The State of Michigan has delegated authority from the Environmental Protection Agency (EPA) for protecting wetlands, especially headwater wetlands and other waters of the United States, from degradation, pollution and destruction. The state-administered 404 program must be consistent with all requirements of the federal Clean Water Act (CWA) and associated regulations set forth in the Section 404 guidelines, including the Clean Water Rule (effective August 28, 2015).
In order to meet its responsibility to protect “waters of the United States,” the State of Michigan needs to recognize that sulfide mining and associated mineral exploration is wholly incompatible with the protection of valuable headwaters. In accordance with new federal guidance, the State of Michigan must now act to provide enhanced protections for rivers, wetlands, headwaters and their aquatic resources — or risk revocation of delegated authority.
Clearly, the decision to proceed with a mineral lease to Eagle Mine LLC, a company with active mineral exploration and mining in the immediate vicinity, may cause irreparable harms to headwaters of the Yellow Dog River and Salmon Trout River. While mineral leases in themselves do not guarantee successful exploration, it is widely understood that if a viable mineral product is discovered, political and financial collaboratives will join until extraction becomes possible.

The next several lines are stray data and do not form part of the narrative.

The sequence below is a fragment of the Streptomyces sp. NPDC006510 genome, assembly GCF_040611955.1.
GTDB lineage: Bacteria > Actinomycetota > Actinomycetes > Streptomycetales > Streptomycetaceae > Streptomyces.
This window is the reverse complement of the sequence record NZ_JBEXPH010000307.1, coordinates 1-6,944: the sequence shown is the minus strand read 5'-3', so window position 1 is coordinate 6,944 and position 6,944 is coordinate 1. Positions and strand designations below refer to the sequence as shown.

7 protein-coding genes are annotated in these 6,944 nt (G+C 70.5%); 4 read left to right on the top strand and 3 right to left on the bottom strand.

We collectively voice our unified opposition to this proposed mineral lease and urge the Michigan Department of Natural Resources to take this opportunity to immediately reclassify the 40 acre parcel as non-leasable, in light of significant headwater protection concerns.
Mineral exploration on this fragile property will threaten unspoiled wetlands and the headwaters of two watersheds. The State of Michigan cannot afford to be reckless in regulating the vital water systems that feed our Great Lakes.
Alexandra Maxwell, Executive Director, Save the Wild U.P.
Save the Wild U.P. Board of Directors
Save the Wild U.P. Advisory Board
Yellow Dog Watershed Preserve Board of Directors
Carl Lindquist, Executive Director, Superior Watersheds Partnership
The Upper Peninsula Environmental Coalition Board of Directors
Friends of the Land of Keweenaw Board of Directors
Central Upper Peninsula Group of the Sierra Club for the Michigan Sierra Club, Chair John Rebers
Social Action Committee, Marquette Unitarian Universalist Congregation
Rev. Jon Magnuson, Concerned Clergy of Marquette
Rev. Tesshin Paul Lehmberg, Concerned Clergy of Marquette
Charles West, Concerned Clergy of Marquette
Gene Champagne, Spokesperson for Concerned Citizens of Big Bay
Chippewa Ottawa Resource Authority, Jane A. TenEyck, Executive Director
Keweenaw Bay Indian Community, KBIC Tribal Council, Warren C. Swartz, President
Michigan League of Conservation Voters, Charlotte Jameson, Policy Manager
Amy Conover, President of Superior Sustainability
Wisconsin Resources Protection Council, Al Gedicks, Executive Secretary
Front 40, Ron and Carol Henriksen
June Rydholm, adjacent landowner
Daniel C. Rydholm, adjacent landowner
William F. Ogden Jr.
Kippy Isham Phelps
Mary H. Campbell
Dave and Beverly Stromquist
Laurie Serchak, Allan Stromquist
Kurt Stromquist, adjacent landowners
Andy Cocallas, President of Chicago Whitewater Association
Tom Hafner, kayaker with Chicago Whitewater Association
Steve LaPorte, member of Illinois Paddling Council, Prairie State Canoeists
J. Kevin Hunter
Tracy Heenan Walklet
Marian Gram Laughlin
Louis V. Galdieri
Martin J. Reinhardt
Yellow Dog Headwaters, Anderson Creek Panorama. Photo by Steve Garske, 7-31-2015.
ArcGIS Map showing location of proposed mineral lease
ArcGIS Map (interactive map slideshow with detailed views)